Friday, April 7, 2017

Attitudes, Persuasion and that 'Body Politic' for Higher Ed

UC president walks downtown Merced, future site of administrative center

"Janet Napolitano toured the construction site for the $45 million Downtown Center, which is expected to be the workspace for some 370 employees when it opens early next year."

She also visited a highschool:
"Call this the ultimate University of California college recruitment event with “Jedi”-like advice.

"Your focus determines your reality,” UC President Janet Napolitano told students on Thursday."

And in Modesto Bee:
“A college education is a launching pad to the rest of your life. It’s a place to learn, to grow, to meet new people, learn about new ideas and viewpoints. It will help prepare you to take your place in the world,” Napolitano told the teens Thursday"...

At Sac Bee: UC initiative with Mexico shows advantages of cooperation over confrontation
By Janet Napolitano
"I’ve just returned from three days of talks in Mexico City with leaders in the Mexican government, in public and private education, in energy, and the business sector. At each stop and in every conversation, uncertainty about the Trump administration underpinned the tone.
The current and likely future relationship between the U.S. and Mexican governments – and by extension, the American and Mexican people – is complicado, the Mexicans often told me. Not that complicated was anything new. But that assessment was usually followed by alarming, or nonsensical, or much worse.

That’s just one reason why it’s more important than ever for institutions such as universities to step in to help – with research-backed facts, perspective and common sense – instead of Americans and Mexicans walling off each other.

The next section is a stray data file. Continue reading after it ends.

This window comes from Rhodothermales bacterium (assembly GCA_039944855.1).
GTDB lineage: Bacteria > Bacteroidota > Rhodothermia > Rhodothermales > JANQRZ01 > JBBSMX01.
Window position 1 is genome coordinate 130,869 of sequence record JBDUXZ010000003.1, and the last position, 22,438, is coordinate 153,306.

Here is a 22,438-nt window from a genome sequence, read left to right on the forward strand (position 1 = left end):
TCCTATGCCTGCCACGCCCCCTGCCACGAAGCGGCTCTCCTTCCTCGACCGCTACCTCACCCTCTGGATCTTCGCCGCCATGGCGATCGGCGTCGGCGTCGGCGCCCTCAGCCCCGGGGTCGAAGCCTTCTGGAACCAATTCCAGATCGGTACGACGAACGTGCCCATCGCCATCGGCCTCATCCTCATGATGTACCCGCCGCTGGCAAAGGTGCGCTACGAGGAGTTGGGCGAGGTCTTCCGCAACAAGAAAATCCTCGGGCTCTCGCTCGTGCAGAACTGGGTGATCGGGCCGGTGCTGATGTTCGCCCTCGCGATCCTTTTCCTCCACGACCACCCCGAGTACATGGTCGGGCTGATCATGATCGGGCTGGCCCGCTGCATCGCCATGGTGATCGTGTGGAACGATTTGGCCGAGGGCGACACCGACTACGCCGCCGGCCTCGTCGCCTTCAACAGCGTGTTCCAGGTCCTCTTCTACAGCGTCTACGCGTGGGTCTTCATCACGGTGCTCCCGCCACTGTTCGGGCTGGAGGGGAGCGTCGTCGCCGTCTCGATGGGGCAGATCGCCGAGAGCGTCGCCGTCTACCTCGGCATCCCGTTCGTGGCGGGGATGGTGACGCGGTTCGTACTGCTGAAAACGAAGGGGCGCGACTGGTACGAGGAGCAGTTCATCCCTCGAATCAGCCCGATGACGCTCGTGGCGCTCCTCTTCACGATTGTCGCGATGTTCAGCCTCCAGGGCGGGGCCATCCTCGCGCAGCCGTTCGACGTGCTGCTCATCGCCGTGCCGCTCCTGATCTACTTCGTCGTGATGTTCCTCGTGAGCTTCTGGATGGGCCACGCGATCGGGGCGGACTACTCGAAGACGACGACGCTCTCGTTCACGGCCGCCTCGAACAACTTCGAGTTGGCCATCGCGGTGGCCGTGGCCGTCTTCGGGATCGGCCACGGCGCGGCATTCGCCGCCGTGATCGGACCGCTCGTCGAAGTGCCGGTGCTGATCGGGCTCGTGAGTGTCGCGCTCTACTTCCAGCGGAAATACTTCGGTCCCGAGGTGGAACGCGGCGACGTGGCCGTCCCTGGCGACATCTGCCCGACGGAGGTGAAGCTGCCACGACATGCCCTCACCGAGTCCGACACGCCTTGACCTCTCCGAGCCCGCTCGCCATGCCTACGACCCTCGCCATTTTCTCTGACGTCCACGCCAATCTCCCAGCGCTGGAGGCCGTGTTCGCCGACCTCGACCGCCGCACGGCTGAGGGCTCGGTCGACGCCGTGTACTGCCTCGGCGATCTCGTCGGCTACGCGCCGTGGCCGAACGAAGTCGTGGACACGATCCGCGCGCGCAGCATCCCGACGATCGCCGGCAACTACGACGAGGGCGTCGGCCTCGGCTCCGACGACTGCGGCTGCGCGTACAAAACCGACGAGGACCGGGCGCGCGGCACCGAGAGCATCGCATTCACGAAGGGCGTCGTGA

I started the University of California’s Mexico initiative three years ago to strengthen UC research and collaboration with Mexico’s institutions of higher education, scholars and researchers, government officials and the private sector. The plan was to advance solutions to critical issues affecting life on both sides of the border.

The initiative is now showing results, and these successes have come at a propitious time. Among the outcomes announced during this trip were a $10 million grant from Mexico’s Energy Ministry for energy efficiency projects with UC researchers, gains in combating diabetes on both sides of the border, and new student internships. A reception at UC’s Casa de California brought together more than 200 UC alumni living in Mexico who were eager to support the UC-Mexico partnership.

But we can do more. Knowledge and ideas transcend lines in the sand or marks on a land surveyor’s map, and applying this common-sense adage to help solve mutual challenges in public health, energy and the environment, to name but a few, is part of what UC does.

This makes sense, not only to what Mexico calls its “nation building,” but to furthering and strengthening California-Mexico ties. Mexico has been California’s number one trading partner since 1999 and it remains the largest market for exports of California-made goods. Helping Mexico to become more developed, prosperous and secure helps California, and our nation, too.

When I was Department of Homeland Security secretary, I and others worked closely with Mexican counterparts who shared vital intelligence about binational threats such as drug cartels, human trafficking and terrorism. Let’s hope this cooperation continues, for the good of us all.

In my former role as governor of Arizona, I saw clearly the advantages of cooperation over confrontation with our southern neighbors. Today the former governor of the Mexican state of Sonora and I remain close friends.